Maitland Art Center: Orlando’s First National Historic Landmark

    By Gary McKechnie

    During the Great Depression of the 1930s, struggling artists got a helping hand from Jules André Smith.

    Smith envisioned “an oasis for creativity” that would become a colony for artists, and he chose tranquil Maitland as its home.

    Smith, along with his patron, Mary Louise Curtis Bok, would be pleased to note that what they created, now known as the Art & History Museums – Maitland Art Center, is making history itself -- becoming the first National Historic Landmark in greater Orlando, and the 44th in the state of Florida.

    The honor, bestowed by Secretary of the Interior Sally Jewell, applies to places that “exceptionally illustrate or interpret the heritage of the United States.”

    If you haven’t visited yet (and you should) you’ll discover the structures were created in a rare Mayan Revival style, ornate with copious sculptural reliefs drawing on Mesoamerican, Asian, and African iconographies.

    In addition to the visual beauty of the campus, there are peaceful gardens, diverse collections, ongoing exhibitions, educational programming, and a pair of sites listed on the National Register of Historic Places -- the Maitland Art Center and the Victorian-era Waterhouse Residence Museum.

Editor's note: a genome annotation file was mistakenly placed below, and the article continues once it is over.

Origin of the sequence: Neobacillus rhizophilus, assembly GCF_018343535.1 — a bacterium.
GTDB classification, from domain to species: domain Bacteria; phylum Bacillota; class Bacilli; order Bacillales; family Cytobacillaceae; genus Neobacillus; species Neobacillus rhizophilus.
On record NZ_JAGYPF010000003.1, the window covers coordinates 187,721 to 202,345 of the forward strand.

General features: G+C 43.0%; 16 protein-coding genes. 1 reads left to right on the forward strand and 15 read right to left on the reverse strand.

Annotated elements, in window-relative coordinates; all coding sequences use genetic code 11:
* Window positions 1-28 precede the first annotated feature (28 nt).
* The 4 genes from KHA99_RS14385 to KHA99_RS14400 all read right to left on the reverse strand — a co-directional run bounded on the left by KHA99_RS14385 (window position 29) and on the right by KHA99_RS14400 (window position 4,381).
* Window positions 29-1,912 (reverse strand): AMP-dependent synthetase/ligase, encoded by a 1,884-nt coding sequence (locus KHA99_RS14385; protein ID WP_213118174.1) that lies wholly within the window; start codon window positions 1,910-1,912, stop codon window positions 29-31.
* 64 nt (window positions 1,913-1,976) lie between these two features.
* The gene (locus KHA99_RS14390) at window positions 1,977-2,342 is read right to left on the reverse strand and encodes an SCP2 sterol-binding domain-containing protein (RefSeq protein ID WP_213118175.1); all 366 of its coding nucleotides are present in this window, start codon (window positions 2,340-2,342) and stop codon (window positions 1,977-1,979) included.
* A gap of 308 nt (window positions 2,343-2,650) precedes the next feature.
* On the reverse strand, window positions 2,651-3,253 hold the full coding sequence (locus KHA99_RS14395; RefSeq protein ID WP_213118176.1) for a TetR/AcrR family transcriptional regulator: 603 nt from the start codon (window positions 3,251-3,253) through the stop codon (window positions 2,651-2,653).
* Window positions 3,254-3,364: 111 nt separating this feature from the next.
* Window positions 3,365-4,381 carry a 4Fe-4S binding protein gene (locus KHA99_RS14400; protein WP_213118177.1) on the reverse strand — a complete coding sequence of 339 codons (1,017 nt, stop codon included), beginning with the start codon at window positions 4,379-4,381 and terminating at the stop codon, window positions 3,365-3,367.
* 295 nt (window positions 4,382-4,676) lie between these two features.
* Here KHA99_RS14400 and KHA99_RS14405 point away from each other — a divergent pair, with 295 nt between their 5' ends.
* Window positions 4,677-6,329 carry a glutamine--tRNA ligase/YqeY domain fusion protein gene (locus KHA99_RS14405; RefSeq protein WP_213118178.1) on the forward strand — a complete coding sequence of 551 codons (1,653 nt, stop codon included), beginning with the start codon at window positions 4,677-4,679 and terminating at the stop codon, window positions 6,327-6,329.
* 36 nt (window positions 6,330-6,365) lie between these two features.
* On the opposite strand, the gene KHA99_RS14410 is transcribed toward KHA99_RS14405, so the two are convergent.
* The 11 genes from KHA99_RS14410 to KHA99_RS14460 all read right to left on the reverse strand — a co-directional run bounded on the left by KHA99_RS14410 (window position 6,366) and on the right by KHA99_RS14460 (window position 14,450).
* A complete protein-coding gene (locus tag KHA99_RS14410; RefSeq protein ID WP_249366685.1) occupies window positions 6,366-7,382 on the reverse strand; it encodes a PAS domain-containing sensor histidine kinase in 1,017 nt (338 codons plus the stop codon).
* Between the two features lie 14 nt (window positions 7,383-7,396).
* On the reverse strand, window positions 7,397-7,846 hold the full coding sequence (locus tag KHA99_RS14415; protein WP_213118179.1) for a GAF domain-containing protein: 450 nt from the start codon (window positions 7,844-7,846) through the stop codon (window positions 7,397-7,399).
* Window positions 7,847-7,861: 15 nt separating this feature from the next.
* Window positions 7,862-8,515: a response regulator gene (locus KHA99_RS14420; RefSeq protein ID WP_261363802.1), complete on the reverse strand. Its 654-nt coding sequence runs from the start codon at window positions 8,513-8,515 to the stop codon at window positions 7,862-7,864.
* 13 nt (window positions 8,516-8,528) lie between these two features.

Are you an artist? Consider applying for their annual residency and studio programs, yet another part of Smith’s legacy.

    Congratulations to the Maitland Art Center. Well deserved!

    If you go...
    Maitland Art Center
    231 W. Packwood Ave., Maitland

    MAC 1.jpg

    The Maitland Art & History Center began as an artists' colony in the 1930s.

    - Maitland Art & History Center

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    Visiting the Maitland Art & History Center is as soothing as it is educational.

    - Maitland Art & History Center